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Approaching classroom interaction dialogically: studies of everyday encounters in a 'bilingual' secondary school
Örebro University, School of Humanities, Education and Social Sciences.
2014 (English)Doctoral thesis, comprehensive summary (Other academic)
Abstract [en]

This thesis approaches classroom interaction in association with Bakhtin and conversation analysis (CA). The four studies presented in this thesis seek to highlight different aspects of classroom interactional encounters between the students and teachers of a secondary school class. Through these studies, the thesis addresses the following challenges: How can analysts account for ‘multilingual’ communicative practices in a way which respects the views and orientations of the participants? How may dialogism be relevant for classroom interaction? How can we move beyond the representational (in)sufficiency of an oral language focus on (classroom) communication for analysis of human meaning making practices?

The studies arise from ethnographic fieldwork at an independent secondary school with a ‘bilingual’ educational profile where data of everyday instructional life was generated through participant observation and video recordings. Methodologically, the studies have been enabled by Bakhtinian concepts and conversation analytic conventions amplified for analysis of the complex range of modalities composing classroom interaction.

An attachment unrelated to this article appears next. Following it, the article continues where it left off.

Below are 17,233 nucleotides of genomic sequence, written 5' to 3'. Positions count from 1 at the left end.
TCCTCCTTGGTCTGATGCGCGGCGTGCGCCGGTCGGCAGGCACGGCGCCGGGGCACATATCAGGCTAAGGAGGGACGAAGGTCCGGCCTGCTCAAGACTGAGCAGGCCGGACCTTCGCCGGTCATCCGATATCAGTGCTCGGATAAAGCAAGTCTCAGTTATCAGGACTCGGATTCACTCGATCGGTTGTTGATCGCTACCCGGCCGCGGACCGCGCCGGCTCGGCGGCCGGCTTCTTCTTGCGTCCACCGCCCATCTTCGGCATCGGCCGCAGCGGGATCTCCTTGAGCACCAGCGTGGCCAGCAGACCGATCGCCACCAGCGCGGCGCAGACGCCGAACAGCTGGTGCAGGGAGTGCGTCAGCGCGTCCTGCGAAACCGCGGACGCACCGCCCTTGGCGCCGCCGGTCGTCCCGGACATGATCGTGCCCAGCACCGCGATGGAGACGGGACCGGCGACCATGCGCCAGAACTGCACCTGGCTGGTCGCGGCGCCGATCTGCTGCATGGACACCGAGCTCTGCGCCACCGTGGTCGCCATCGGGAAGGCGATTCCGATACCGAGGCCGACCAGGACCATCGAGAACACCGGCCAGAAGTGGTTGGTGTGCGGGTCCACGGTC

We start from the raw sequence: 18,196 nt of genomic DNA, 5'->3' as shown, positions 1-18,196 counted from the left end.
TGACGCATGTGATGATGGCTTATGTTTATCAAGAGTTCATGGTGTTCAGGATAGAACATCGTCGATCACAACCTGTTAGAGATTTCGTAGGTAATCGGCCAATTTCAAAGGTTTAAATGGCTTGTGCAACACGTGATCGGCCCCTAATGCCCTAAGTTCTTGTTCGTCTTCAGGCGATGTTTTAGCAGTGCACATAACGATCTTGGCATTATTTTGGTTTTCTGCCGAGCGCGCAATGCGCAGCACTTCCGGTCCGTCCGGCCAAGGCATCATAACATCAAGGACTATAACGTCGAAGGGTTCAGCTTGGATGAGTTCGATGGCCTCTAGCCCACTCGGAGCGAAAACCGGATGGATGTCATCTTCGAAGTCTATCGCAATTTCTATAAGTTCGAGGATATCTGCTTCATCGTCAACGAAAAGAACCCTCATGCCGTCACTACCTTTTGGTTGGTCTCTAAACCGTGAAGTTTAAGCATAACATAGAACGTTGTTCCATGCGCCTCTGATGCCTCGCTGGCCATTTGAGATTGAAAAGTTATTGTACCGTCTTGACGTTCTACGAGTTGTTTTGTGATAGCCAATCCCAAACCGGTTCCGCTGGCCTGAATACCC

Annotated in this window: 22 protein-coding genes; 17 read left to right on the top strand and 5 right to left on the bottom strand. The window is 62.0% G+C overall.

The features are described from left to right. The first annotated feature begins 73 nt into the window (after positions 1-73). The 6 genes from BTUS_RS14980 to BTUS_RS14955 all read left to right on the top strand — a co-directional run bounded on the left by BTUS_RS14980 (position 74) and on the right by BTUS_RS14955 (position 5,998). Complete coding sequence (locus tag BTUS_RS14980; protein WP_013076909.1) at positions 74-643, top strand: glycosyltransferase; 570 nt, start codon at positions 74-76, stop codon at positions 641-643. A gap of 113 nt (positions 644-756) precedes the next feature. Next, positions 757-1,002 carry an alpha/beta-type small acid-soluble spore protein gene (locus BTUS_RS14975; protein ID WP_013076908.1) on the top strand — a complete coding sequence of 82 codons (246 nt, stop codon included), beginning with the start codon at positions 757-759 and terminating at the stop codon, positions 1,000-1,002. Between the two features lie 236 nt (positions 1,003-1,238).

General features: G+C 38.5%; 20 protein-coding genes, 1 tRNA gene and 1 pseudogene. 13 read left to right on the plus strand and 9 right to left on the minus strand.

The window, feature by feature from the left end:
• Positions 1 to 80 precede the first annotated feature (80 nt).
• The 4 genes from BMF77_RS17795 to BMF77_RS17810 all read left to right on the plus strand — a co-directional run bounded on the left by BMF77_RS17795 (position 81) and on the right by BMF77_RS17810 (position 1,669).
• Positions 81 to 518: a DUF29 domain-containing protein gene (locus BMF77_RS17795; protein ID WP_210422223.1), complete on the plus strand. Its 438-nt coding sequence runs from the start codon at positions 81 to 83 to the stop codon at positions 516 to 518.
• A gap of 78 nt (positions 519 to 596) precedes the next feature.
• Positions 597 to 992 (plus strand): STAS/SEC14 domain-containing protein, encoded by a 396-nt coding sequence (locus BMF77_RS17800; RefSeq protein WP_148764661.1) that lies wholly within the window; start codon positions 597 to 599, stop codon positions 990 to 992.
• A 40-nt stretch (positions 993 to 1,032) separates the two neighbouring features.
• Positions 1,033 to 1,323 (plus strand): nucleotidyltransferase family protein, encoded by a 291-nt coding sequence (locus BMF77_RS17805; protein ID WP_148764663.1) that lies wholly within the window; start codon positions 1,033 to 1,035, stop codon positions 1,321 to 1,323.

Study 1 examines the way participants’ use of two (or more) languages in a ‘foreign’ language classroom throw light on each other in processes of lexical orientation which challenge the privileging or the subordination of any one language in language learning. Study 2 demonstrates the consequences for understanding the participants’ sense-making efforts of making representationally (in)visible integral aspects of their multimodal cooperations. Study 3 focuses on whole-class task instructions as interactionally complex by showing some of the mutual orientations through which teacher and students coordinate each other’s stances and consequently craft instructions collaboratively. Study 4 examines the concept of languaging critically in the light of Bakhtin’s penetrating perception of the utterance and underscores that while we may be able to language when communicating, we are also languaged communicators.

Place, publisher, year, edition, pages
Örebro: Örebro university , 2014. , p. 111
Series
Örebro Studies in Education, ISSN 1404-9570 ; 46
Keywords [en]
classroom interaction, dialogism, conversation analysis, interillumination, addressivity, counter word, languaging
National Category
Pedagogy
Research subject
Education
Identifiers